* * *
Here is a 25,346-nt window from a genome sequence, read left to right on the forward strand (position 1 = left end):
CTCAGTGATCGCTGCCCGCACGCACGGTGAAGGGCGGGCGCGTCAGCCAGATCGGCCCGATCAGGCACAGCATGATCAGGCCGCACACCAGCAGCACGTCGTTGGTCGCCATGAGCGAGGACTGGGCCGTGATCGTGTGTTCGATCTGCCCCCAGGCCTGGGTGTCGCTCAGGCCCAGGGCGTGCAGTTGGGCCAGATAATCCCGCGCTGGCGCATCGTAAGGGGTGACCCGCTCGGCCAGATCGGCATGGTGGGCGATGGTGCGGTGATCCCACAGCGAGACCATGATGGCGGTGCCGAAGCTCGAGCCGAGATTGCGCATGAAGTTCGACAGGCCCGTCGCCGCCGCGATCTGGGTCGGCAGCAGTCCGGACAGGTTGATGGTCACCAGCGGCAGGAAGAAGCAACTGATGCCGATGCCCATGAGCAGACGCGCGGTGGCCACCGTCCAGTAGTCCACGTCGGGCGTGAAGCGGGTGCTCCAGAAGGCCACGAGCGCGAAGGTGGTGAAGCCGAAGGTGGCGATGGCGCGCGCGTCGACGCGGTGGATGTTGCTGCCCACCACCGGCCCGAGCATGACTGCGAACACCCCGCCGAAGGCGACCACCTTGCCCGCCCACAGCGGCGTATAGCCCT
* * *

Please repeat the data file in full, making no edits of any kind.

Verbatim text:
Here is a 25,346-nt window from a genome sequence, read left to right on the forward strand (position 1 = left end):
CTCAGTGATCGCTGCCCGCACGCACGGTGAAGGGCGGGCGCGTCAGCCAGATCGGCCCGATCAGGCACAGCATGATCAGGCCGCACACCAGCAGCACGTCGTTGGTCGCCATGAGCGAGGACTGGGCCGTGATCGTGTGTTCGATCTGCCCCCAGGCCTGGGTGTCGCTCAGGCCCAGGGCGTGCAGTTGGGCCAGATAATCCCGCGCTGGCGCATCGTAAGGGGTGACCCGCTCGGCCAGATCGGCATGGTGGGCGATGGTGCGGTGATCCCACAGCGAGACCATGATGGCGGTGCCGAAGCTCGAGCCGAGATTGCGCATGAAGTTCGACAGGCCCGTCGCCGCCGCGATCTGGGTCGGCAGCAGTCCGGACAGGTTGATGGTCACCAGCGGCAGGAAGAAGCAACTGATGCCGATGCCCATGAGCAGACGCGCGGTGGCCACCGTCCAGTAGTCCACGTCGGGCGTGAAGCGGGTGCTCCAGAAGGCCACGAGCGCGAAGGTGGTGAAGCCGAAGGTGGCGATGGCGCGCGCGTCGACGCGGTGGATGTTGCTGCCCACCACCGGCCCGAGCATGACTGCGAACACCCCGCCGAAGGCGACCACCTTGCCCGCCCACAGCGGCGTATAGCCCT